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#parenting #anxietyinkids #childanxiety #parenting #parent
This is not bad behaviour. It’s big behaviour a from a brain that has registered threat and is working hard to feel safe again. 

‘Threat’ isn’t about what is actually safe or not, but about what the brain perceives. The brain can perceive threat when there is any chance missing out on or messing up something important, anything that feels unfamiliar, hard, or challenging, feeling misunderstood, thinking you might be angry or disappointed with them, being separated from you, being hungry or tired, anything that pushes against their sensory needs - so many things. 

During anxiety, the amygdala in the brain is switched to high volume, so other big feelings will be too. This might look like tears, sadness, or anger. 

Big feelings have a good reason for being there. The amygdala has the very important job of keeping us safe, and it does this beautifully, but not always with grace. One of the ways the amygdala keeps us safe is by calling on big feelings to recruit social support. When big feelings happen, people notice. They might not always notice the way we want to be noticed, but we are noticed. This increases our chances of safety.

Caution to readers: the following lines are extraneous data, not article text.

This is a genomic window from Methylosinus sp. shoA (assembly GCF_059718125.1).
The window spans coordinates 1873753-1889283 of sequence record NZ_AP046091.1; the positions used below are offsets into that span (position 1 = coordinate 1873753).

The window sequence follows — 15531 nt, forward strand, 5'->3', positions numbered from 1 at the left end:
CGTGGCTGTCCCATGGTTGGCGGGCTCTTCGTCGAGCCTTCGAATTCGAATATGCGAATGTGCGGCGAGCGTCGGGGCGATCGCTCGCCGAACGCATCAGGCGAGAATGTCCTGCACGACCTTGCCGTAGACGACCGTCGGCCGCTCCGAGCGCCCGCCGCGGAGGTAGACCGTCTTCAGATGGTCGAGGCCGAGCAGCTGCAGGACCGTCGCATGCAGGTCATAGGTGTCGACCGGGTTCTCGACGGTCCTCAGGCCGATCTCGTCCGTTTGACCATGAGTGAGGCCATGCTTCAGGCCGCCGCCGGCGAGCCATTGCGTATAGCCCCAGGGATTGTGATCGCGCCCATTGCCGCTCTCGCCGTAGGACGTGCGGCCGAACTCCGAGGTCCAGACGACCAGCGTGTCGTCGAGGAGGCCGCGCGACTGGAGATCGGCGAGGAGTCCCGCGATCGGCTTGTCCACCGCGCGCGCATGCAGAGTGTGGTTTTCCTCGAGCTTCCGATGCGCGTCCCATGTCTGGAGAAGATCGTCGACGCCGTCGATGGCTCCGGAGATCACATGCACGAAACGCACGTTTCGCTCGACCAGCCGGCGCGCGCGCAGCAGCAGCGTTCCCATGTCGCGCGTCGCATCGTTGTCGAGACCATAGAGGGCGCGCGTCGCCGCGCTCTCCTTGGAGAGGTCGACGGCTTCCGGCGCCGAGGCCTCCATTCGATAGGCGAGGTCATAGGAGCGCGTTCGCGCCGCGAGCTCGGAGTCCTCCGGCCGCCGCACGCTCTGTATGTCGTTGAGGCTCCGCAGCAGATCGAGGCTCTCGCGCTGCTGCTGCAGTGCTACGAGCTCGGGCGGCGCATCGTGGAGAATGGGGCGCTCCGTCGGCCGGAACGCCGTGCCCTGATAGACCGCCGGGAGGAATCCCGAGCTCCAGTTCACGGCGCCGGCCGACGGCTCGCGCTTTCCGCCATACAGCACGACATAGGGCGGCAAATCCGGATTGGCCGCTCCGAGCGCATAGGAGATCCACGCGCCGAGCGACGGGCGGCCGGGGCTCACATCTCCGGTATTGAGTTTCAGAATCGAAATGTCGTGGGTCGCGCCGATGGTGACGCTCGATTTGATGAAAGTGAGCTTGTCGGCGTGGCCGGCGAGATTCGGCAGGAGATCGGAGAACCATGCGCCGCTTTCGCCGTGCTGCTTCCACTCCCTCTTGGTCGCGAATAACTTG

Of course, kids and teens still need our guidance and leadership and the conversations that grow them, but not during the emotional storm. They just won’t hear you anyway because their brain is too busy trying to get back to safety. In that moment, they don’t want to be fixed or ‘grown’. They want to feel seen, safe and heard. 

During the storm, preserve your connection with them as much as you can. You might not always be able to do this, and that’s okay. None of this is about perfection. If you have a rupture, repair it as soon as you can. Then, when their brains and bodies come back to calm, this is the time for the conversations that will grow them.